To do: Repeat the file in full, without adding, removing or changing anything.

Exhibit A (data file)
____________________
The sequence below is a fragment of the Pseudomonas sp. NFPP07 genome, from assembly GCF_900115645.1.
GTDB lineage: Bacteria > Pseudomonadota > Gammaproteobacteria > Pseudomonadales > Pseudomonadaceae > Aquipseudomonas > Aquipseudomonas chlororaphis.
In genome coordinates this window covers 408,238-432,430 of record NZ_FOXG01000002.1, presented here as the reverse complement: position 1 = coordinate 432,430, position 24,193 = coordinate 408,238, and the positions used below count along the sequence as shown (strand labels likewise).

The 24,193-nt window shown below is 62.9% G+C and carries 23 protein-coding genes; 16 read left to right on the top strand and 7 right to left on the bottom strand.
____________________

The sequence below is a fragment of the Pseudomonas sp. NFPP07 genome, from assembly GCF_900115645.1.
GTDB lineage: Bacteria > Pseudomonadota > Gammaproteobacteria > Pseudomonadales > Pseudomonadaceae > Aquipseudomonas > Aquipseudomonas chlororaphis.
In genome coordinates this window covers 408,238-432,430 of record NZ_FOXG01000002.1, presented here as the reverse complement: position 1 = coordinate 432,430, position 24,193 = coordinate 408,238, and the positions used below count along the sequence as shown (strand labels likewise).

The 24,193-nt window shown below is 62.9% G+C and carries 23 protein-coding genes; 16 read left to right on the top strand and 7 right to left on the bottom strand.